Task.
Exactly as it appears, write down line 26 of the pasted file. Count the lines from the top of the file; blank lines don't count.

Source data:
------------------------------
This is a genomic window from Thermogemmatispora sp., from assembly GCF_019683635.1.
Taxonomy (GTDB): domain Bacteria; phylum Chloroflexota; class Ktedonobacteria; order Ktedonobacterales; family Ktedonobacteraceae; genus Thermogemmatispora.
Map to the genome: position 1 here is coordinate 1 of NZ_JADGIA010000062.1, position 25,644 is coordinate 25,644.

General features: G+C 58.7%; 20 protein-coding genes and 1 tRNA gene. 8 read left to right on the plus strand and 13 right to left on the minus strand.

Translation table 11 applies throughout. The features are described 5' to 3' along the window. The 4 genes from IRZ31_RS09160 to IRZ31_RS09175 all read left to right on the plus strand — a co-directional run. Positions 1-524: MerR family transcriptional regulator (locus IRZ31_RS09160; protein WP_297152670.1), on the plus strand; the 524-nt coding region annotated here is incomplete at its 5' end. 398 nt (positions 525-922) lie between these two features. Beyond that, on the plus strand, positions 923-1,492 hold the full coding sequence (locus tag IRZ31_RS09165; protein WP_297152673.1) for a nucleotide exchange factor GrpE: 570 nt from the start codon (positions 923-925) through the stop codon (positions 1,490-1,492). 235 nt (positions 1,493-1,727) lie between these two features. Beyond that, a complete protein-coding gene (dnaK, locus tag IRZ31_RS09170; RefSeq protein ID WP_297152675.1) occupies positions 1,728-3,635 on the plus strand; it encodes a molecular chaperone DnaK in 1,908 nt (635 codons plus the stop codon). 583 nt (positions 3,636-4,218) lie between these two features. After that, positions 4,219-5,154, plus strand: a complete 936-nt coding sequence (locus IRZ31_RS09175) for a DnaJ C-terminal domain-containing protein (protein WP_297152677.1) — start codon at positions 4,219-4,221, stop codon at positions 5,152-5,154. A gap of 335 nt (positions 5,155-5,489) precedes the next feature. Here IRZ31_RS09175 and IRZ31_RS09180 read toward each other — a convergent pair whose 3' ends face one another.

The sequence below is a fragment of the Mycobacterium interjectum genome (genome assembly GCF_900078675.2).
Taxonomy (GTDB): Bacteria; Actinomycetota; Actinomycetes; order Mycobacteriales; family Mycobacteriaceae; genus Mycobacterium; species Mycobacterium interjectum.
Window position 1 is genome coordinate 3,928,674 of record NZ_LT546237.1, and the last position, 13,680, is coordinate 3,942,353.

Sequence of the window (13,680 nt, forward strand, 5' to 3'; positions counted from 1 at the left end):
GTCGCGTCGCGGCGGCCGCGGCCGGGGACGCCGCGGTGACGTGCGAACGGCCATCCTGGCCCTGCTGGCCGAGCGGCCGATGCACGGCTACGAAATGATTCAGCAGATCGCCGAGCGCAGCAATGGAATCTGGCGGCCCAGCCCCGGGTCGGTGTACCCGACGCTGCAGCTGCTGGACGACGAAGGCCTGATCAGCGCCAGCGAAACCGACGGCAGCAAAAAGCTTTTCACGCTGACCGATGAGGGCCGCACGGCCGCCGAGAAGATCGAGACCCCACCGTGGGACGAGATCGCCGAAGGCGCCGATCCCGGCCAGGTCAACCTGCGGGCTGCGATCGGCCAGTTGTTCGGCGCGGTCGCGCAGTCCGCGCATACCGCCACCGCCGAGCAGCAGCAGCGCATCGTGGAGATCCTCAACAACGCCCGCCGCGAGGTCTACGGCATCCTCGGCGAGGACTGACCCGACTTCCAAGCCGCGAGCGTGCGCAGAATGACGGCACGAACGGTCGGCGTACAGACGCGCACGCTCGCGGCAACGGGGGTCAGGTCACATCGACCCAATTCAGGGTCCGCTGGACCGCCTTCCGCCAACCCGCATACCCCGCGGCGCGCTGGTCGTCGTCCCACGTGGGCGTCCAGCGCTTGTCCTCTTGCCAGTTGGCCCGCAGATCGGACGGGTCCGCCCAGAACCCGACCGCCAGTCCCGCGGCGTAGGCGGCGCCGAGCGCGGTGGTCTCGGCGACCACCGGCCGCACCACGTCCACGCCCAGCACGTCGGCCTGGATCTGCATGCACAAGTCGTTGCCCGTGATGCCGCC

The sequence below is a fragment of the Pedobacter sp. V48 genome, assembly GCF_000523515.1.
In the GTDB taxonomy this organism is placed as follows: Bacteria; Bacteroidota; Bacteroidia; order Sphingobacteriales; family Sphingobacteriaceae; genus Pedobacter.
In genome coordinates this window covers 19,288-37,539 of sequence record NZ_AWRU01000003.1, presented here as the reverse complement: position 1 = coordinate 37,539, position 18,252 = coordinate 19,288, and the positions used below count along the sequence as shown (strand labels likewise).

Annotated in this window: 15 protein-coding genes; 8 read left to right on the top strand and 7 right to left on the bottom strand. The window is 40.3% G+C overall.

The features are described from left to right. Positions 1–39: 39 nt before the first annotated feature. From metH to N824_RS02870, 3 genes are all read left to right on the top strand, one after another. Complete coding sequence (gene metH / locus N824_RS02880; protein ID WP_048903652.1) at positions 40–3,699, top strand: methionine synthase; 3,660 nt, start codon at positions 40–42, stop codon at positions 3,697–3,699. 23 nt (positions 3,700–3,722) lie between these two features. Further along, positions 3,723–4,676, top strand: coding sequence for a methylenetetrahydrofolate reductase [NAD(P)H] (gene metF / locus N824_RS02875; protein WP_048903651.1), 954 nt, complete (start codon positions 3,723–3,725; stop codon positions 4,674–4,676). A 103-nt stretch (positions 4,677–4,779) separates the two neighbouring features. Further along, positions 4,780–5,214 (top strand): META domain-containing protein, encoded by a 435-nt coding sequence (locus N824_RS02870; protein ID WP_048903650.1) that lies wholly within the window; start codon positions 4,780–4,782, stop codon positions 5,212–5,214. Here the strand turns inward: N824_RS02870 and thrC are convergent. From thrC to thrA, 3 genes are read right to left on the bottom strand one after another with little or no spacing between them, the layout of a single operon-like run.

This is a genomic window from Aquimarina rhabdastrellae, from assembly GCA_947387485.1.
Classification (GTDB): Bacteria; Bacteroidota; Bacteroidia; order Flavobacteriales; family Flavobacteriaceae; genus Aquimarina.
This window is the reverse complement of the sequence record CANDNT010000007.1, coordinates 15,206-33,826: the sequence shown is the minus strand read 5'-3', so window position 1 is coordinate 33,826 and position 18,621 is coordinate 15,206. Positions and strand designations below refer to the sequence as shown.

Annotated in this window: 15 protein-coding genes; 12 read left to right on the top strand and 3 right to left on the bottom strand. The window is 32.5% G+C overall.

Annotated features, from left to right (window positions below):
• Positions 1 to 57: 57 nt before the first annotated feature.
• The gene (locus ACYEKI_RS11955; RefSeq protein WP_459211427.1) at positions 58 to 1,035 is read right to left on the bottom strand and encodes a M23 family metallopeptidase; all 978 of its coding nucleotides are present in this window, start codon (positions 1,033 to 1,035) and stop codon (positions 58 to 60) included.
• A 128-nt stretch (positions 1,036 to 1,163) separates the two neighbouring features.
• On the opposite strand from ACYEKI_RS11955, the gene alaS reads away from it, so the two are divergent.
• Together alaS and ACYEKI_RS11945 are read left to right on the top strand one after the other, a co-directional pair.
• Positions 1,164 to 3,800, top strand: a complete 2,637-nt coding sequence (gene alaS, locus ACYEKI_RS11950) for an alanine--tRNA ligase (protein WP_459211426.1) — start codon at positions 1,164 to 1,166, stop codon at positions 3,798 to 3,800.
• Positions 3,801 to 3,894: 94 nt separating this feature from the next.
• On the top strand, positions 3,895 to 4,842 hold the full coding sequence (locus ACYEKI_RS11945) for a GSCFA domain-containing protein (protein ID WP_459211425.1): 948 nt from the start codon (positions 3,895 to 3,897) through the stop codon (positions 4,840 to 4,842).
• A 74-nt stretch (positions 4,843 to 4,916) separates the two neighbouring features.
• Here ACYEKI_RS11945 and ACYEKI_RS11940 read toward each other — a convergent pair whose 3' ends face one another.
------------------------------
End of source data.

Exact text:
• Positions 1,164 to 3,800, top strand: a complete 2,637-nt coding sequence (gene alaS, locus ACYEKI_RS11950) for an alanine--tRNA ligase (protein WP_459211426.1) — start codon at positions 1,164 to 1,166, stop codon at positions 3,798 to 3,800.